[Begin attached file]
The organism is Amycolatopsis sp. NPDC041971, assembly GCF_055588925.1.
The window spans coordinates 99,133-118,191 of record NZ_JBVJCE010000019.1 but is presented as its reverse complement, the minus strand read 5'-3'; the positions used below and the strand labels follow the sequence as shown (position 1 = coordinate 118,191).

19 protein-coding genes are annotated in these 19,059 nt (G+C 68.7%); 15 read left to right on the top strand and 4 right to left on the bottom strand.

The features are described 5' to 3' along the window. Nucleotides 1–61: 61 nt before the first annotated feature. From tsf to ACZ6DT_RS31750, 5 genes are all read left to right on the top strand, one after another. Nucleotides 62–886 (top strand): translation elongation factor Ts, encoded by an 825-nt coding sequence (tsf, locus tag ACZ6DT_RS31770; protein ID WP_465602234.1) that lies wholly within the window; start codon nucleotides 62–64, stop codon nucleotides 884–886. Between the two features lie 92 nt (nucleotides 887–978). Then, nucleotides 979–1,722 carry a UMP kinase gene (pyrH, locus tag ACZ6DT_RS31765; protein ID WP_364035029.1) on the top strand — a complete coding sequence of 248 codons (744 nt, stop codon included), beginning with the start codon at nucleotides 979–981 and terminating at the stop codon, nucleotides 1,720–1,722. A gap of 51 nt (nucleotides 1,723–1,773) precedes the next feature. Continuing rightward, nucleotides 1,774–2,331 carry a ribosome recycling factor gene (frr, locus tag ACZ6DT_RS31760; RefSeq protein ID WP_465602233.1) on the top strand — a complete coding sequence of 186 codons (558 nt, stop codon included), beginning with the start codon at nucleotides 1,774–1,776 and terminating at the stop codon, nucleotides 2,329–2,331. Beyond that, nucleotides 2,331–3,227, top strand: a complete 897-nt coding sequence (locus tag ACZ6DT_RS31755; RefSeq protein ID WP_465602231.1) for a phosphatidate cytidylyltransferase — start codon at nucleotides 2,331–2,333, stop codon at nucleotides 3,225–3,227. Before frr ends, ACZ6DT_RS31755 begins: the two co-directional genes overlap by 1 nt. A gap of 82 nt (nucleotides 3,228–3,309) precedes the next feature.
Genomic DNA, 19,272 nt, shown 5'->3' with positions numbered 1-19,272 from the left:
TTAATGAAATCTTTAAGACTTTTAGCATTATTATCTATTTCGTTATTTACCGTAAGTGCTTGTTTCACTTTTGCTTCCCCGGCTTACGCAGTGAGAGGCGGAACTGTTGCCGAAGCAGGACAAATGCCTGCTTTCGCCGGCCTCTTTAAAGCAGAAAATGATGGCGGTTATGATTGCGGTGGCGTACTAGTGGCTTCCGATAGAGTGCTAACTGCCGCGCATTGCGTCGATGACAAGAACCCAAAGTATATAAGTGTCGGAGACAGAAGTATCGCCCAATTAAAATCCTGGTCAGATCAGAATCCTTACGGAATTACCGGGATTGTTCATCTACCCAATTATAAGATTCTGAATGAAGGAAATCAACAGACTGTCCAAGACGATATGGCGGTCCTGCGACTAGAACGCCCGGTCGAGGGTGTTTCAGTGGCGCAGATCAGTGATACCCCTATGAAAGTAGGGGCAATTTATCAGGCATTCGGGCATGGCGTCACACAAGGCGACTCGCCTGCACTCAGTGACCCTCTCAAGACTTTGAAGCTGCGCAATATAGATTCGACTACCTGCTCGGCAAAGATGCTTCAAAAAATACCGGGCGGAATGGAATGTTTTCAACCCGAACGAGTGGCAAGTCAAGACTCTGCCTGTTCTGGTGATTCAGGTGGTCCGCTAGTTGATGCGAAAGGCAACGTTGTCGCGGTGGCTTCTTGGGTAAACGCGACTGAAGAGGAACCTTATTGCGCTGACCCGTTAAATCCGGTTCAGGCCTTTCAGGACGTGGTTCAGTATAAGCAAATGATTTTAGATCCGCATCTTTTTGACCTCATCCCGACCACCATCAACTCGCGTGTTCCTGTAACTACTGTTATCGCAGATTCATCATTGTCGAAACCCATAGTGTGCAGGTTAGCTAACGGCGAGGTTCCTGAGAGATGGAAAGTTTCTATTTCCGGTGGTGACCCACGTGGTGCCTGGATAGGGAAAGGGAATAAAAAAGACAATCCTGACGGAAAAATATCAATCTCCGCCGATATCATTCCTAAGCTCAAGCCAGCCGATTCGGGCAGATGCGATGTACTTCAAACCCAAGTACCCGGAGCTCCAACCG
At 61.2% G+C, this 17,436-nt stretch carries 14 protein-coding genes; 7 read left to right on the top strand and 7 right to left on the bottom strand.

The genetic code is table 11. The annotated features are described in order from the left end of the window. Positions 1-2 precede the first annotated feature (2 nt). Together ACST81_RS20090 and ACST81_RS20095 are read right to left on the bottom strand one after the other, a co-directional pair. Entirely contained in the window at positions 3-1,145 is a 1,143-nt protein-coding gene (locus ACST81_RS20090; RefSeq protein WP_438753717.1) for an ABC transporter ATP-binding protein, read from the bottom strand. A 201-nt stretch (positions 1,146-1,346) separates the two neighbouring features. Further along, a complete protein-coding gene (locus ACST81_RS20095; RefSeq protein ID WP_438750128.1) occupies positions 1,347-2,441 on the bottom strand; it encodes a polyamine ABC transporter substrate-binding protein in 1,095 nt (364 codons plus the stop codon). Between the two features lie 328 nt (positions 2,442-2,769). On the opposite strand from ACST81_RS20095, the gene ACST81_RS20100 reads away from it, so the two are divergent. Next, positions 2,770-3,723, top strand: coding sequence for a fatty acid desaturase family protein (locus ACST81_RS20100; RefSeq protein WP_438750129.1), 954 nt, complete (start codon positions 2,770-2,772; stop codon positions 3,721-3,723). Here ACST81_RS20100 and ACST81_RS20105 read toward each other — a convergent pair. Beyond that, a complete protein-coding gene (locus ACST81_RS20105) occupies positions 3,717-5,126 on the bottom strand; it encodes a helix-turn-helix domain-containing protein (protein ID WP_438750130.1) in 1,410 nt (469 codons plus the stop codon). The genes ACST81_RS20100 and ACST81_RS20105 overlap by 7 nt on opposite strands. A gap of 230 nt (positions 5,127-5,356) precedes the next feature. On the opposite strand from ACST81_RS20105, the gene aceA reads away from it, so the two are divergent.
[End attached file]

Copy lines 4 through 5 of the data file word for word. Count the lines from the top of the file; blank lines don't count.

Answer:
The features are described 5' to 3' along the window. Nucleotides 1–61: 61 nt before the first annotated feature. From tsf to ACZ6DT_RS31750, 5 genes are all read left to right on the top strand, one after another. Nucleotides 62–886 (top strand): translation elongation factor Ts, encoded by an 825-nt coding sequence (tsf, locus tag ACZ6DT_RS31770; protein ID WP_465602234.1) that lies wholly within the window; start codon nucleotides 62–64, stop codon nucleotides 884–886. Between the two features lie 92 nt (nucleotides 887–978). Then, nucleotides 979–1,722 carry a UMP kinase gene (pyrH, locus tag ACZ6DT_RS31765; protein ID WP_364035029.1) on the top strand — a complete coding sequence of 248 codons (744 nt, stop codon included), beginning with the start codon at nucleotides 979–981 and terminating at the stop codon, nucleotides 1,720–1,722. A gap of 51 nt (nucleotides 1,723–1,773) precedes the next feature. Continuing rightward, nucleotides 1,774–2,331 carry a ribosome recycling factor gene (frr, locus tag ACZ6DT_RS31760; RefSeq protein ID WP_465602233.1) on the top strand — a complete coding sequence of 186 codons (558 nt, stop codon included), beginning with the start codon at nucleotides 1,774–1,776 and terminating at the stop codon, nucleotides 2,329–2,331. Beyond that, nucleotides 2,331–3,227, top strand: a complete 897-nt coding sequence (locus tag ACZ6DT_RS31755; RefSeq protein ID WP_465602231.1) for a phosphatidate cytidylyltransferase — start codon at nucleotides 2,331–2,333, stop codon at nucleotides 3,225–3,227. Before frr ends, ACZ6DT_RS31755 begins: the two co-directional genes overlap by 1 nt. A gap of 82 nt (nucleotides 3,228–3,309) precedes the next feature.
Genomic DNA, 19,272 nt, shown 5'->3' with positions numbered 1-19,272 from the left: